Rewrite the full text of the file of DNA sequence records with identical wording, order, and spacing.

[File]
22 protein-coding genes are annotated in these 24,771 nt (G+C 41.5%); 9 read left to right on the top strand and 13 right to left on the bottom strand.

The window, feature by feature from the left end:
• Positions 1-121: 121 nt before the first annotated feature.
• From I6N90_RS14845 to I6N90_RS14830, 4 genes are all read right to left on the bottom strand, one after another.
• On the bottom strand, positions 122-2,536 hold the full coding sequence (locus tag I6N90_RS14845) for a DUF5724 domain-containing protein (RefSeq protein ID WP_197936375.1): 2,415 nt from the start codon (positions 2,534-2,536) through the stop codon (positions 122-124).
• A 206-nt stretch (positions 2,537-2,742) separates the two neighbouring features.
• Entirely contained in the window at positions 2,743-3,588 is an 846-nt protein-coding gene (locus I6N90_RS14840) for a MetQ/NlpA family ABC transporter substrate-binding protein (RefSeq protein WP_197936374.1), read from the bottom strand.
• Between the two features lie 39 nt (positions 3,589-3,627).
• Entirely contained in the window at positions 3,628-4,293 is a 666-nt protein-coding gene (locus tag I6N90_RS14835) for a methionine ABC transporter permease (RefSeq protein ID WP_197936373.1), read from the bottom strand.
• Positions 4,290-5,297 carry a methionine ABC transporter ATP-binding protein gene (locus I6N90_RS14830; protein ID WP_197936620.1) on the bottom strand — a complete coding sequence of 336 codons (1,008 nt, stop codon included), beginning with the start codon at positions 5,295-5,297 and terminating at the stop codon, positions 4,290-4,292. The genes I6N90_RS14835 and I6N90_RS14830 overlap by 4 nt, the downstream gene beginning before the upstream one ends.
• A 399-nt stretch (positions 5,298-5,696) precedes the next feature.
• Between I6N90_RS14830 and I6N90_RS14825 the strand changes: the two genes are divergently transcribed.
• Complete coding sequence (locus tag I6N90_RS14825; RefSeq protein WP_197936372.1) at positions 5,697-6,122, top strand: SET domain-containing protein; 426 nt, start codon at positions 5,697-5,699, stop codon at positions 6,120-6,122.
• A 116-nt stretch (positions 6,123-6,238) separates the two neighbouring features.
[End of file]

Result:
22 protein-coding genes are annotated in these 24,771 nt (G+C 41.5%); 9 read left to right on the top strand and 13 right to left on the bottom strand.

The window, feature by feature from the left end:
• Positions 1-121: 121 nt before the first annotated feature.
• From I6N90_RS14845 to I6N90_RS14830, 4 genes are all read right to left on the bottom strand, one after another.
• On the bottom strand, positions 122-2,536 hold the full coding sequence (locus tag I6N90_RS14845) for a DUF5724 domain-containing protein (RefSeq protein ID WP_197936375.1): 2,415 nt from the start codon (positions 2,534-2,536) through the stop codon (positions 122-124).
• A 206-nt stretch (positions 2,537-2,742) separates the two neighbouring features.
• Entirely contained in the window at positions 2,743-3,588 is an 846-nt protein-coding gene (locus I6N90_RS14840) for a MetQ/NlpA family ABC transporter substrate-binding protein (RefSeq protein WP_197936374.1), read from the bottom strand.
• Between the two features lie 39 nt (positions 3,589-3,627).
• Entirely contained in the window at positions 3,628-4,293 is a 666-nt protein-coding gene (locus tag I6N90_RS14835) for a methionine ABC transporter permease (RefSeq protein ID WP_197936373.1), read from the bottom strand.
• Positions 4,290-5,297 carry a methionine ABC transporter ATP-binding protein gene (locus I6N90_RS14830; protein ID WP_197936620.1) on the bottom strand — a complete coding sequence of 336 codons (1,008 nt, stop codon included), beginning with the start codon at positions 5,295-5,297 and terminating at the stop codon, positions 4,290-4,292. The genes I6N90_RS14835 and I6N90_RS14830 overlap by 4 nt, the downstream gene beginning before the upstream one ends.
• A 399-nt stretch (positions 5,298-5,696) precedes the next feature.
• Between I6N90_RS14830 and I6N90_RS14825 the strand changes: the two genes are divergently transcribed.
• Complete coding sequence (locus tag I6N90_RS14825; RefSeq protein WP_197936372.1) at positions 5,697-6,122, top strand: SET domain-containing protein; 426 nt, start codon at positions 5,697-5,699, stop codon at positions 6,120-6,122.
• A 116-nt stretch (positions 6,123-6,238) separates the two neighbouring features.